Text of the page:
Jurors to return to deliberations in Dixon case
Jurors deciding whether to convict Baltimore Mayor Sheila Dixon of theft-related charges will return Monday for a third day of debate.
Lawyers in the case sounded unconcerned about reported contention among jurors who have been working in a small room for a total of 11 hours, and legal observers keeping tabs on the proceedings said the panel seemed to be taking its responsibilities seriously.
"Those who predicted a swift acquittal or conviction have been proven wrong," said Baltimore Federal Magistrate Judge Paul W. Grimm. "It gives you faith in the system."
Dixon is accused of stealing about $630 in gift cards that prosecutors say were intended for the needy.
Jurors sent several questions to the judge shortly after starting deliberations Thursday afternoon but appeared to make little progress. "Things are getting a little out of order among us," read a note to the judge from the jury forewoman Thursday.
On Friday evening, the nine women and three men showed little emotion as they sat in the jury box just before the judge dismissed them for the weekend.
State Prosecutor Robert A. Rohrbaugh said he couldn't infer much from the jurors' notes. "Obviously, there are jurors on each side who have strong feelings," he said, adding that it was "too early to tell" whether the case would end in a hung jury. Deputy State Prosecutor Thomas "Mike" McDonough said, "You drive yourself crazy trying to guess."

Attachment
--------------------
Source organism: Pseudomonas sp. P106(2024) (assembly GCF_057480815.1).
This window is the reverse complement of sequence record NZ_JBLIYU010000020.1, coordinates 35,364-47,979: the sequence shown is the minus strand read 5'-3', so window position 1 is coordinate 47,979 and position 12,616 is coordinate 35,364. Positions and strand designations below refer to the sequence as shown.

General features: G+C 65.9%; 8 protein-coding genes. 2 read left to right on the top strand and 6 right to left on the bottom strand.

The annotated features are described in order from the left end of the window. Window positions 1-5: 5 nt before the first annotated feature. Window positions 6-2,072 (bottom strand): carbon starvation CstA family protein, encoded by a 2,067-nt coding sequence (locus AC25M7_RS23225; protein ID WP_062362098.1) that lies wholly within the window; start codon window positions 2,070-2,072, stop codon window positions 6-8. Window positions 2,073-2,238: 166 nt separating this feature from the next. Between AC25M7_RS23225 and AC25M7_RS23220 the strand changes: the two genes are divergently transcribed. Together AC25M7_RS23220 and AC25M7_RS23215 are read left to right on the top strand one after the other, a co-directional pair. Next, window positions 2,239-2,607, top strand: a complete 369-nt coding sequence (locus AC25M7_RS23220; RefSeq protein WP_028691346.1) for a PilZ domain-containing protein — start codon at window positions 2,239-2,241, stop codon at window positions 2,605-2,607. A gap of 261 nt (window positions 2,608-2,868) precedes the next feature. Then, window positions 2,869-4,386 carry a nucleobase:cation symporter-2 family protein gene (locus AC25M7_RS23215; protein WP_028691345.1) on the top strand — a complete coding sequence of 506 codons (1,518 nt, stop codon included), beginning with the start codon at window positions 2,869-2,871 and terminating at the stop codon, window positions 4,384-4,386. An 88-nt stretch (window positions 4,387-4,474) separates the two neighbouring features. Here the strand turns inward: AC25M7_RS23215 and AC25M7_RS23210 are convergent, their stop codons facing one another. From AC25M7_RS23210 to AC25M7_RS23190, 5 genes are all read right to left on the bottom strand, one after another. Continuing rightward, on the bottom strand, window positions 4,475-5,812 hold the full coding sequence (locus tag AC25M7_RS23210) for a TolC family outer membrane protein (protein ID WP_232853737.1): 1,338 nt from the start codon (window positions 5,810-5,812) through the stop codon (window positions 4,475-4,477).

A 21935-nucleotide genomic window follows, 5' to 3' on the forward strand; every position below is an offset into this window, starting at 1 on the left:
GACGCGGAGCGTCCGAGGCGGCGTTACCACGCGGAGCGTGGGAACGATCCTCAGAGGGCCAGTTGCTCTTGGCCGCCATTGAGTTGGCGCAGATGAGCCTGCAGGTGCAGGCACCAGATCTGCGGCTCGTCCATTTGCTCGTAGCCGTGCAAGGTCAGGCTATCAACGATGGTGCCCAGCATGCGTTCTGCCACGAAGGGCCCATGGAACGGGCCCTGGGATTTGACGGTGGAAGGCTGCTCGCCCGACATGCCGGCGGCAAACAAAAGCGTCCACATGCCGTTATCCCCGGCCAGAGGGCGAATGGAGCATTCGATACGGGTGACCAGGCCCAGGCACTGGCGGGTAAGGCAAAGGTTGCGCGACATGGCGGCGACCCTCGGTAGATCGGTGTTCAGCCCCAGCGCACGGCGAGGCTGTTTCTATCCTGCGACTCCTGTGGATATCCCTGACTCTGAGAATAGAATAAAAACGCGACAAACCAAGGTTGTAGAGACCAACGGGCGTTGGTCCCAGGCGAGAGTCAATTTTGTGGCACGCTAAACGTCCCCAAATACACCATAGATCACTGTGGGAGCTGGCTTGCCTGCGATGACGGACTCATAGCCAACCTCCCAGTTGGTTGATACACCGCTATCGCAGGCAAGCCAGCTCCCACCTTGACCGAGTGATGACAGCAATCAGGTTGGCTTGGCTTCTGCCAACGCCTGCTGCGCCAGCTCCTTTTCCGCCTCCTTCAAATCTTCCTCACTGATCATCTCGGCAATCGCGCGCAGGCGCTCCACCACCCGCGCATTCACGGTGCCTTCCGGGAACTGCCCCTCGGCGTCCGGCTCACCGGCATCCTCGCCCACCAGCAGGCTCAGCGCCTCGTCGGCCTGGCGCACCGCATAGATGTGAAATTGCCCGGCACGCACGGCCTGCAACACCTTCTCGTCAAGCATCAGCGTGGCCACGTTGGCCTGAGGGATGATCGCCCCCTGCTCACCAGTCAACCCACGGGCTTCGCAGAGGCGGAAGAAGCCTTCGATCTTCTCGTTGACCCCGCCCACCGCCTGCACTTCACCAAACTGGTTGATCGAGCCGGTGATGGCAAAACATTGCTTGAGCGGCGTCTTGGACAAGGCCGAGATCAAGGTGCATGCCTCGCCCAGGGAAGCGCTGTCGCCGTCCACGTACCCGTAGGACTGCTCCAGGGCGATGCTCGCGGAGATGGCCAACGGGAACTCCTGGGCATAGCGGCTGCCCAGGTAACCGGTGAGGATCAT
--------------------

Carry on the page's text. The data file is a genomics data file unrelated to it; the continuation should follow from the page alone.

Dixon's lead attorney, Arnold M. Weiner, said the jury is "taking the serious charges to heart." He also said the hours of deliberation show that the jurors are being conscientious.
Kenneth W. Ravenell, a Baltimore defense lawyer not involved in the Dixon case, said the hours of deliberation are "not unusual in a case that involves the mayor of Baltimore City."
"They don't want to be seen as rushing to judgment," he said. "However they come back, they know they're going to be scrutinized."
The mayor is charged with five theft-related counts, including one felony, stemming from a nearly four-year investigation into City Hall corruption that has centered on relationships between public officials and developers who have relied on tax breaks for projects. Dixon can be convicted of no more than three counts, fewer than half the number she faced when the trial began last week.
Under instructions given to the jury, Dixon can be convicted of theft or embezzlement -- but not both -- because those charges are based on two contradictory theories: that Dixon had no right to possess the gift cards and therefore stole them or that Dixon had a right to possess the cards but misused them.
The judge tossed out two of the original seven counts last week, when the state rested its case without calling as a witness Ronald H. Lipscomb, a developer who said he'd given Dixon gift cards for charity.
If found guilty of any of the charges, the 55-year-old Democratic mayor could be forced out of office, lose her $83,000 annual pension and be fined or face jail time.
-- Baltimore Sun